Trade resolution further threatens Brazil’s amphibians

In March, Brazil’s Ministry of Agriculture took an alarming step to boost trade of artisanal animal products across states (see go.nature.com/3by9). It added reptiles and amphibians — already the most threatened vertebrates on Earth — to the list permitting the capture of fishes, crustaceans and molluscs for human consumption.

Brazil has the fastest rate of decline of amphibian populations in South America, owing to habitat loss and infectious diseases (B. C. Scheele et al. Science 363, 1459–1463; 2019). If the policy takes effect in its current form, trade of amphibians will increase — compounding the spread of lethal pathogens such as Batrachochytrium species and ranavirus.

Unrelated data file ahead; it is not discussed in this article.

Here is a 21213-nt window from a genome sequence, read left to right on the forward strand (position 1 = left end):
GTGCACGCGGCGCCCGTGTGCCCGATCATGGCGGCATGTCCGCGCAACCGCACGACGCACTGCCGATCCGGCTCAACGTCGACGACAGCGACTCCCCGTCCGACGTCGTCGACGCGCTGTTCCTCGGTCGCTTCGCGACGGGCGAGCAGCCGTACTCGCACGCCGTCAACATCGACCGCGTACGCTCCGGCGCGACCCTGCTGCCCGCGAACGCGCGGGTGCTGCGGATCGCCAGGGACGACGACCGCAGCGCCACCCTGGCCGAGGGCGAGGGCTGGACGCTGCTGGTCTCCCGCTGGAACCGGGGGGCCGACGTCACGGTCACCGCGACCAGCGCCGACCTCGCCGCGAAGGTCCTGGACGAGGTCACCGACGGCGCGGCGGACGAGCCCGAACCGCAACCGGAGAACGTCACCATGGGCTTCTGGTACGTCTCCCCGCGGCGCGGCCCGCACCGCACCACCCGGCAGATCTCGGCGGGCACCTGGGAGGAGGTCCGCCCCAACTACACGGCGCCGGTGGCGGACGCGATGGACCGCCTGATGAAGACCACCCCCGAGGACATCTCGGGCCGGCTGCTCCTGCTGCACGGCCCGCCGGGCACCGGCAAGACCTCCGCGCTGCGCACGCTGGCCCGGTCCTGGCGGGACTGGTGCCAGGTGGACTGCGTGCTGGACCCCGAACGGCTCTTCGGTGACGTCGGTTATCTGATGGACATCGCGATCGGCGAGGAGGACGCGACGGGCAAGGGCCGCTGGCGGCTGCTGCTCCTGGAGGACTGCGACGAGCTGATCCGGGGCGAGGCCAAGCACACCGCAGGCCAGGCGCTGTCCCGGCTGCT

We urge the government to align its policy with the Convention on Biological Diversity and other international commitments that are backed by substantial scientific evidence.

Nature 593, 510 (2021)

doi: https://doi.org/10.1038/d41586-021-01412-1

Competing Interests

The authors declare no competing interests.


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